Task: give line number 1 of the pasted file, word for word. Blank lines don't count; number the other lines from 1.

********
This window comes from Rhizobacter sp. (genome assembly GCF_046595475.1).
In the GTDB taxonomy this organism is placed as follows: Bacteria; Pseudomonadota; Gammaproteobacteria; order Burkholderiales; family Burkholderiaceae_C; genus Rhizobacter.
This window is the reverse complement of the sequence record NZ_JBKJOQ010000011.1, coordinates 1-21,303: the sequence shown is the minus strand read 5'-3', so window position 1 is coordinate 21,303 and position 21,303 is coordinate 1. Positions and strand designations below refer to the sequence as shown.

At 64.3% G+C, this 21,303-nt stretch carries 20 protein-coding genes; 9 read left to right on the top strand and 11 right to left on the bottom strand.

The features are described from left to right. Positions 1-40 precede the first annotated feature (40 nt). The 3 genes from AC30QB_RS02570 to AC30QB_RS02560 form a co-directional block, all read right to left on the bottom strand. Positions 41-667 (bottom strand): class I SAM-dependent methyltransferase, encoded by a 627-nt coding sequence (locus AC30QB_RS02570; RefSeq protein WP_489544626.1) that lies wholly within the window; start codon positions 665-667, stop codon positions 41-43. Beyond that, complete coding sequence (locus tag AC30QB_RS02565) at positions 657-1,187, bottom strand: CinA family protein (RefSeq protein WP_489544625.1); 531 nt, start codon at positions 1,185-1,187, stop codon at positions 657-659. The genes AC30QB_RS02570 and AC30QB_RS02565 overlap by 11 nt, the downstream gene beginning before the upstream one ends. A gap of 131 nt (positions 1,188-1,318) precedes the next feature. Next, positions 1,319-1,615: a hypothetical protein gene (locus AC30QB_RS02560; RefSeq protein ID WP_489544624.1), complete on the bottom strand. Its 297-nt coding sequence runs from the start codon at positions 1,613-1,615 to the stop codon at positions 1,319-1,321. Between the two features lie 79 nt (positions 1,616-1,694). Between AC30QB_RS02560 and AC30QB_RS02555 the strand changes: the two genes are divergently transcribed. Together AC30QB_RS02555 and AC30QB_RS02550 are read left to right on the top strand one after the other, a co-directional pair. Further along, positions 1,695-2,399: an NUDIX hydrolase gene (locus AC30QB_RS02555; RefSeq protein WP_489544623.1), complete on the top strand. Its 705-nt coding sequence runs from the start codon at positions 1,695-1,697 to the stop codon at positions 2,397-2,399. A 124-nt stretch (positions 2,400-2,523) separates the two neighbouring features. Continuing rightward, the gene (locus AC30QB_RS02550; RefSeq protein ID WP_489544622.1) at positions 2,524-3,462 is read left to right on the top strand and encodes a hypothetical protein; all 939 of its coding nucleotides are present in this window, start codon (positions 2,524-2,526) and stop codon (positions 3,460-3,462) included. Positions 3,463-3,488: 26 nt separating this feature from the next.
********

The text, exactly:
This window comes from Rhizobacter sp. (genome assembly GCF_046595475.1).